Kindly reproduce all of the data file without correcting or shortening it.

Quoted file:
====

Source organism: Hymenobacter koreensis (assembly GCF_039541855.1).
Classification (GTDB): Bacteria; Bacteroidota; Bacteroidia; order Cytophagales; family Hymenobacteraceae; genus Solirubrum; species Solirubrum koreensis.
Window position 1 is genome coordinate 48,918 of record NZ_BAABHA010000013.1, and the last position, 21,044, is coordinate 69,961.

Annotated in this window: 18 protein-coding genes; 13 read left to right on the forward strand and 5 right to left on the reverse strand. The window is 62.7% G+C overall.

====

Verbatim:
Source organism: Hymenobacter koreensis (assembly GCF_039541855.1).
Classification (GTDB): Bacteria; Bacteroidota; Bacteroidia; order Cytophagales; family Hymenobacteraceae; genus Solirubrum; species Solirubrum koreensis.
Window position 1 is genome coordinate 48,918 of record NZ_BAABHA010000013.1, and the last position, 21,044, is coordinate 69,961.

Annotated in this window: 18 protein-coding genes; 13 read left to right on the forward strand and 5 right to left on the reverse strand. The window is 62.7% G+C overall.